SUBJECTS AND METHODS
Adapted from Willatts et al, 1998 (22).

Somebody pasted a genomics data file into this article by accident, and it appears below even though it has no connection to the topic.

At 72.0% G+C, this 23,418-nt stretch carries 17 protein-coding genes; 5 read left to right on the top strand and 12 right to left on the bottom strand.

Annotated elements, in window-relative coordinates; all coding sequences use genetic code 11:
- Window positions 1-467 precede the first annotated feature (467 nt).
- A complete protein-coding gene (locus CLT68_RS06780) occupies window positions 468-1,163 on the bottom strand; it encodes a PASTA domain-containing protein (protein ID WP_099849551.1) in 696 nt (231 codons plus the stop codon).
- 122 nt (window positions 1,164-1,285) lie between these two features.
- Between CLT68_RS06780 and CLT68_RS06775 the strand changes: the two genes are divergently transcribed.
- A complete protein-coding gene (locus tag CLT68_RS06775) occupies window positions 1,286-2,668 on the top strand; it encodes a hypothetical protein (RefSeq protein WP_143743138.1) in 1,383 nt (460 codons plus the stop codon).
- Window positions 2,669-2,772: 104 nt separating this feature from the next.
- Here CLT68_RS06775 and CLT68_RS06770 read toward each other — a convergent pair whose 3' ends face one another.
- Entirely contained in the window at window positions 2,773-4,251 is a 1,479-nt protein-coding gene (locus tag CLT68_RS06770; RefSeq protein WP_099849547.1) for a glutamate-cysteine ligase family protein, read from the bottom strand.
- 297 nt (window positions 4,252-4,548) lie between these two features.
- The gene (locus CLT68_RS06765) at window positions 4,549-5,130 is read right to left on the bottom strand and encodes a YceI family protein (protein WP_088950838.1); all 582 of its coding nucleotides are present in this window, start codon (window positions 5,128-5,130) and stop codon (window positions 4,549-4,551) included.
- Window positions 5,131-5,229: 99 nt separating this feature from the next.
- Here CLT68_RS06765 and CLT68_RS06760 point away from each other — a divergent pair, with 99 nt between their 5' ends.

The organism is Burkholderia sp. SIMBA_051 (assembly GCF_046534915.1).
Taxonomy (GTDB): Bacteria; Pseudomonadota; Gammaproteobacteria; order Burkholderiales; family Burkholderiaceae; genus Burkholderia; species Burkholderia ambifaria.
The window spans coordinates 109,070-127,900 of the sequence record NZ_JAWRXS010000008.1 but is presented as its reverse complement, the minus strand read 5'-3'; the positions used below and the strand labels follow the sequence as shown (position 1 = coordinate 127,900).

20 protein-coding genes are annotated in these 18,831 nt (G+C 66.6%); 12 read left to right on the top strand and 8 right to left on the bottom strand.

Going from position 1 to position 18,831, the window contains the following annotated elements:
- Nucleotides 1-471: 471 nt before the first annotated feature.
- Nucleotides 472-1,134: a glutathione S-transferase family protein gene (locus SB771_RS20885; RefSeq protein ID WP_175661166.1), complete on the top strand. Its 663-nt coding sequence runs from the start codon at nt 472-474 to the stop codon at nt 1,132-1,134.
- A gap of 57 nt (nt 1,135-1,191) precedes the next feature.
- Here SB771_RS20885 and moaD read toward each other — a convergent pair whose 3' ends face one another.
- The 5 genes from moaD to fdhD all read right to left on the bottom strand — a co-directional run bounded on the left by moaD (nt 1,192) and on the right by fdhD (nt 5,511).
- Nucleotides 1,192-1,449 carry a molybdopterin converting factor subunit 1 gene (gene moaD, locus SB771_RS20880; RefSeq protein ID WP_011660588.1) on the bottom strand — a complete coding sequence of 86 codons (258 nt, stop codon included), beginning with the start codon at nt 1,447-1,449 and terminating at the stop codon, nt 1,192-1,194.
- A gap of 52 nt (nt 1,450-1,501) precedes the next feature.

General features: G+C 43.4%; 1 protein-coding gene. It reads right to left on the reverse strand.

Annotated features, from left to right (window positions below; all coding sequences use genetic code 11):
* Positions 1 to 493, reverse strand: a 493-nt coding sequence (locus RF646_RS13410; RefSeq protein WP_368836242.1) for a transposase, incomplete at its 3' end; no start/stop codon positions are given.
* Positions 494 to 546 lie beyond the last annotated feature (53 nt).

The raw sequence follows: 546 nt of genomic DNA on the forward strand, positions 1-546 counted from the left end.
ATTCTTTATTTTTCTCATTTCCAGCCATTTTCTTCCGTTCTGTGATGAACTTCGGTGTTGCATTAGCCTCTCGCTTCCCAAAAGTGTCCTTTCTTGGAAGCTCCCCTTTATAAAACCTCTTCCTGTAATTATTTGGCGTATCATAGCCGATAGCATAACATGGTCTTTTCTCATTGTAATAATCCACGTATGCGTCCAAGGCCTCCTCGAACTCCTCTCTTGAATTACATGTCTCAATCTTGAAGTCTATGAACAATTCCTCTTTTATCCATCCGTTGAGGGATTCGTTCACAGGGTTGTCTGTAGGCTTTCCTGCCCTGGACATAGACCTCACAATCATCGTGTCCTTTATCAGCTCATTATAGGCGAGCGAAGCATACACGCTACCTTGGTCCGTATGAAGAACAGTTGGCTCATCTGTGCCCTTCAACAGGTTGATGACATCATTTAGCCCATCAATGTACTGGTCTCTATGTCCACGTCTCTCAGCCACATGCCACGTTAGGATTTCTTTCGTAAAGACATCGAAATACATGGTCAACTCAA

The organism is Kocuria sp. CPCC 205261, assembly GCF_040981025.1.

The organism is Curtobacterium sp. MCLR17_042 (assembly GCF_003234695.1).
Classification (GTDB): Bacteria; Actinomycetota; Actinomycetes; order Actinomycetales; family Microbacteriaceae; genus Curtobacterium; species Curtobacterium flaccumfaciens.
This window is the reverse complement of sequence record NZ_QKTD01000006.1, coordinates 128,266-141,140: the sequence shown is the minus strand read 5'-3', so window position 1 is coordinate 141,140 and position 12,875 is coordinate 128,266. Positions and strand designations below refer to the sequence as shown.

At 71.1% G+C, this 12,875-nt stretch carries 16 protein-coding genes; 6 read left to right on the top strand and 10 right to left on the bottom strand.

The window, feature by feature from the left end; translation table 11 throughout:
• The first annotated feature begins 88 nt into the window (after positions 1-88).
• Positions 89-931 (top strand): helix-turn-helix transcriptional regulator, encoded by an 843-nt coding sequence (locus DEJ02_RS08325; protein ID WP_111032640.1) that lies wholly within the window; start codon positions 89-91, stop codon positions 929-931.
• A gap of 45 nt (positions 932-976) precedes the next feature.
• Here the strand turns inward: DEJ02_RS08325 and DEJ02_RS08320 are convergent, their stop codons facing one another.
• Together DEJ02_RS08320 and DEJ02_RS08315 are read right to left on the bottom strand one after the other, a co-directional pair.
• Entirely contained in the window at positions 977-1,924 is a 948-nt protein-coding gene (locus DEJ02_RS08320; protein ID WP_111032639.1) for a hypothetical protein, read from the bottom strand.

trained researcher interviewed the women for 24-h dietary recalls. Infant medical histories and dietary intake records at ages 4, 6, and 9 mo were obtained from the mother or primary caretaker. Developmental assessments were conducted only on healthy infants, and primary caretakers were instructed to call to reschedule their developmental appointments if infants became ill before a scheduled assessment. Care was also taken to schedule appointments during the time of day when the infant was most alert or active. Subject recruitment was approved and conducted in accordance with ethical standards for human experimentation as outlined by the Office of Research Compliance at both Hartford Hospital and the University of Connecticut. Women with a history of drug or alcohol addiction, hypertension, smoking, hyperlipidemia, renal disease, liver disease, diabetes, or psychiatric disorder were excluded from study participation. Problem solving A 2-step problem-solving test was presented to each infant in the home setting at age 9 mo to evaluate the infant’s ability to execute a series of steps to retrieve a toy (21, 22, 28 –32). Completion of the 2-step problem was scored by assessing the infant’s ability to pull a toy within reach (support step) and to uncover the toy (search step). Video recordings of each problem-solving trial were collected for later scoring. Infants were first presented separately with the support and search steps to provide a period of familiarization before presentation of the 2 collective steps. Once the infant was familiarized, the 2-step problem was presented to each infant 5 times, and performances on all 5 presentations were recorded for later scoring. The 2 main variables used for analyses were total intention score and intentional solutions. The total intention score was generated from the mean score of the 5 individual trials (Table 2). This score was based on cumulative performance on the 2 individual steps; the total potential score was 12. Total intentional solutions represented the number of times the infant was able to complete each of the 5 trials and successfully retrieve the toy. Intentional solutions for each individual step of the 2-step problem were also considered. Video recordings were scored on the basis of the infant’s performance on each step according to a procedure standardized